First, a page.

…[P]hilosophers have very little time for discussion. Every philosopher runs away when he or she hears someone say, ‘Let’s discuss this.’ Discussions are fine for roundtable talks, but philosophy throws its numbered dice on another table. The best one can say about discussions is that they take things no farther, since the participants never talk about the same thing. Of what concern is it to philosophy that someone has such a view, and thinks this or that, if the problems at stake are not stated? And when they are stated, it is no longer a matter of discussing but rather one of creating concepts for the undiscussible problem posed. Communication always comes too early or too late, and when it comes to creating, conversation is always superfluous. Sometimes philosophy is turned into the idea of a perpetual discussion, as ‘communicative rationality,’ or as ‘universal democratic conversation.’ Nothing is less exact, and when philosophers criticize each other it is on the basis of problems and on a plane that is different from theirs and that melt down the old concepts in the way a cannon can be melted down to make new weapons. It never takes place on the same plane. To criticize is only to establish that a concept vanishes when it is thrust into a new milieu, losing some of its components, or acquiring others that transform it. But those who criticize without creating, those who are content to defend the vanished concept without being able to give it the forces it needs to return to life, are the plague of philosophy. All of these debaters and communicators are inspired by ressentiment (Deleuze’s emphasis). They speak only of themselves when they set empty generalizations against one another. Philosophy has a horror of discussions. (28-29)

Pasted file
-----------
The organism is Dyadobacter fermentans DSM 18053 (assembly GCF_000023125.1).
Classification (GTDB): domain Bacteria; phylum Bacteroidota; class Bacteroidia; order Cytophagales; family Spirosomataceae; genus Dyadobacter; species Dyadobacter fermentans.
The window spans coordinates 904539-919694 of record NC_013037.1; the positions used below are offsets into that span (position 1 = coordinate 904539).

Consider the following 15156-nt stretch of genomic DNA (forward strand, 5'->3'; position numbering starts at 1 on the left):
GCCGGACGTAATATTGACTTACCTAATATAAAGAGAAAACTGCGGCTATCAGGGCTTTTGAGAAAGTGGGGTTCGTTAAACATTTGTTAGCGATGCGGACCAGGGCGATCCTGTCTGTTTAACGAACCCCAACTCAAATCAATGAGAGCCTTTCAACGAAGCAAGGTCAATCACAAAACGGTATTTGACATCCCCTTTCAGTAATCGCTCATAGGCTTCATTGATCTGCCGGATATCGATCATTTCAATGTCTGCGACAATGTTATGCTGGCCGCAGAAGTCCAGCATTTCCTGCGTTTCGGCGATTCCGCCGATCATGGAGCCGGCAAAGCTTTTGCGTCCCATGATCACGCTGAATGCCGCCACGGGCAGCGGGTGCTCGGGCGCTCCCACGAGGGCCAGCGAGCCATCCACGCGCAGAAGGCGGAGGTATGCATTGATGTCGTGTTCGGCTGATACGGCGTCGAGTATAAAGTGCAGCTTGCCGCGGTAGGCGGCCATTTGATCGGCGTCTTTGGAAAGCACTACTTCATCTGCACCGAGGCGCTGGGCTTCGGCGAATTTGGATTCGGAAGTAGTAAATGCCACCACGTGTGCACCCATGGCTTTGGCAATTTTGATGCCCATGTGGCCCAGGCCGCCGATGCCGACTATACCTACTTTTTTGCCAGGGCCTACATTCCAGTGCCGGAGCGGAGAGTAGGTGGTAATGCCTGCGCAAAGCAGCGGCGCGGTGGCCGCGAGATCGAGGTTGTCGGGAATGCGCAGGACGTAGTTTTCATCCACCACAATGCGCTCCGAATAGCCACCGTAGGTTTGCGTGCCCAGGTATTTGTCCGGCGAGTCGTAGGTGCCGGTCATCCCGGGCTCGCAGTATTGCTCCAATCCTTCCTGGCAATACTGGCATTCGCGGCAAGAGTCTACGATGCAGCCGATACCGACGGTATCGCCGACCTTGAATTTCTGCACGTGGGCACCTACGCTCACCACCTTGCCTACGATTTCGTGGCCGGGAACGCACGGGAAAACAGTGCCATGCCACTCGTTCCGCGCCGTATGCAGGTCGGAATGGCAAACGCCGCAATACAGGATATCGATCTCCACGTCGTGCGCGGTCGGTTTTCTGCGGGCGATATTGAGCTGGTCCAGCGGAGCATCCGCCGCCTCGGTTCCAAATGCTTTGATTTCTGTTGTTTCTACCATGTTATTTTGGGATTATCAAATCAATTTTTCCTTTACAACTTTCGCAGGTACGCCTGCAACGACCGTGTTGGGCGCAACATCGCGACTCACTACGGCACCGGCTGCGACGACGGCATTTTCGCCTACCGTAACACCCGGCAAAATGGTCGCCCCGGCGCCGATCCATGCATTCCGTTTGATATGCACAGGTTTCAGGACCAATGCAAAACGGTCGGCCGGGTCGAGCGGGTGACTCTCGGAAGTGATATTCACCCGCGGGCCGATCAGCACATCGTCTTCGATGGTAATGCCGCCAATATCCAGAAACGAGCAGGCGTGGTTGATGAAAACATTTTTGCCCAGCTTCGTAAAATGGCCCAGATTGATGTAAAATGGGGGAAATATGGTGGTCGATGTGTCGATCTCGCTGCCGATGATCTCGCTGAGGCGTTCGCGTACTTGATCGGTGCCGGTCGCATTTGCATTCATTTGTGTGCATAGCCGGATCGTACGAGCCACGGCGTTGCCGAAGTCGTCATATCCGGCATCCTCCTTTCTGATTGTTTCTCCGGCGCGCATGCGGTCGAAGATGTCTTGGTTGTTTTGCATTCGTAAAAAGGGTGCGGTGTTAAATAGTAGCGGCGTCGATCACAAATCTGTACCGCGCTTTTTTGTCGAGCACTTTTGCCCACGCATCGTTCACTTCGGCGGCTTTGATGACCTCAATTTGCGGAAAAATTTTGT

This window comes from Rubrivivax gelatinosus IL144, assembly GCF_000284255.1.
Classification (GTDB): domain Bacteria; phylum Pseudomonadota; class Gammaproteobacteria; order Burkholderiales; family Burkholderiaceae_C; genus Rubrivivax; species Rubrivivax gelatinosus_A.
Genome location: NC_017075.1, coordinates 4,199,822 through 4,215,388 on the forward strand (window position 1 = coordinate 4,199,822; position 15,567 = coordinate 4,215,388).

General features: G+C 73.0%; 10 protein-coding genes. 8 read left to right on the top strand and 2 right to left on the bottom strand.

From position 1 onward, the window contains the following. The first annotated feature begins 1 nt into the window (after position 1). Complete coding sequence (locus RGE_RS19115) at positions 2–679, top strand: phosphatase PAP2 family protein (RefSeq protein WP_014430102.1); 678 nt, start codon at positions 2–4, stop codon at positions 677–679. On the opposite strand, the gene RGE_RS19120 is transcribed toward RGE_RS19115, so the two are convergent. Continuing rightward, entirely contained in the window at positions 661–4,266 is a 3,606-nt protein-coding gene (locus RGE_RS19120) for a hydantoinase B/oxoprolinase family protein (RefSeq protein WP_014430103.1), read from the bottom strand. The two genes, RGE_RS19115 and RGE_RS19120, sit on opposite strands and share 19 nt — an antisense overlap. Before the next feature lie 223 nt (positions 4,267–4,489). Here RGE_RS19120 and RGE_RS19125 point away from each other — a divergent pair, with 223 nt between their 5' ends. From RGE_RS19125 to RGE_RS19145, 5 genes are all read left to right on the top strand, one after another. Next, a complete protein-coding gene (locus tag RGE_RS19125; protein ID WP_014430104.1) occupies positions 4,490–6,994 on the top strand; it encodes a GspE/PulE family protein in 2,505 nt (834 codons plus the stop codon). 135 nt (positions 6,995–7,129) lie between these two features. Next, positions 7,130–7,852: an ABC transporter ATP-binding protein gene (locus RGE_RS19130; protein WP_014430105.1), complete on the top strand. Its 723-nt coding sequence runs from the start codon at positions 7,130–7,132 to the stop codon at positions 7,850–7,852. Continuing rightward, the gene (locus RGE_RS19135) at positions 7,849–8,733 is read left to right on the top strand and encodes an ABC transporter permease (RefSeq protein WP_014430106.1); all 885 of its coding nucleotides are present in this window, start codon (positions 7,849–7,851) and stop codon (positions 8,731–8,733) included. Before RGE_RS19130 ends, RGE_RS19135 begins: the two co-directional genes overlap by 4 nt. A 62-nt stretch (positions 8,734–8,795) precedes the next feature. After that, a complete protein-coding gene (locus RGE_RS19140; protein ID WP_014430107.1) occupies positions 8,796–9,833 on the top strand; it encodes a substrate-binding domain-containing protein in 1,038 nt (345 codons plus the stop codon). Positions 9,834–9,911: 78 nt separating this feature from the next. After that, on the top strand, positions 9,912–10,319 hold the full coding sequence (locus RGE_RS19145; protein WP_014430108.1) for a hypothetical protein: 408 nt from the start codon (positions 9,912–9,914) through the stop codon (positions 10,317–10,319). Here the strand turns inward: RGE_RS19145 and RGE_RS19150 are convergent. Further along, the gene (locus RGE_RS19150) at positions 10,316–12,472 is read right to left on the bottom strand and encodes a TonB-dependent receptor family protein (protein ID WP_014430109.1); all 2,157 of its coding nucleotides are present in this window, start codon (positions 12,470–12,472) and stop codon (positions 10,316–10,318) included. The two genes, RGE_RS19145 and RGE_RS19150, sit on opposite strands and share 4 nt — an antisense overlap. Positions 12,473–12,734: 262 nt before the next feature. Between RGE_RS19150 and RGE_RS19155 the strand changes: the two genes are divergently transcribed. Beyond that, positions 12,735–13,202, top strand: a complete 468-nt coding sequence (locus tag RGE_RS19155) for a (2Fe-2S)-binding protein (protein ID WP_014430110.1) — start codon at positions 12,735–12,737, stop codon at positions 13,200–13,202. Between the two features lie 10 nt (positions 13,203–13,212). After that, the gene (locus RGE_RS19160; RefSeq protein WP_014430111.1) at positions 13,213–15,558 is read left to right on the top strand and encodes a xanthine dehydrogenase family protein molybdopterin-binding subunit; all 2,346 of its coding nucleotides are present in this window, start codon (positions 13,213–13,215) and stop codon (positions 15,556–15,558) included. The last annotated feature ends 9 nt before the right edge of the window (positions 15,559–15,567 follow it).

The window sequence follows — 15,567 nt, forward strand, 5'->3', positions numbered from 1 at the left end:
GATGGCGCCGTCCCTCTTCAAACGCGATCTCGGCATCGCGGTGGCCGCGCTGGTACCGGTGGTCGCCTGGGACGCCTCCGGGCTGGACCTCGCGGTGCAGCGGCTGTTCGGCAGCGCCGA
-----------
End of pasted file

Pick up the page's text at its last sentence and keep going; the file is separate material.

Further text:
Deleuze and Guattari must have been thinking of exchanges like this one with the lawyer Daniel, when writing the passage above. It is too much to even refer to such events as exchanges because nothing is exchanged. Those who participate appear to be talking to one another and to be talking about the same things, but are in fact talking about entirely different things. If this is the case, then it is because meaning is not in words, but is always the result of the relations a word shares with those other signifiers that are not present.

Read on

    In Which I Suspect a Larval Thesis

~I do not seek, I find. (Jacques Lacan channeling Picasso in an indirect discourse).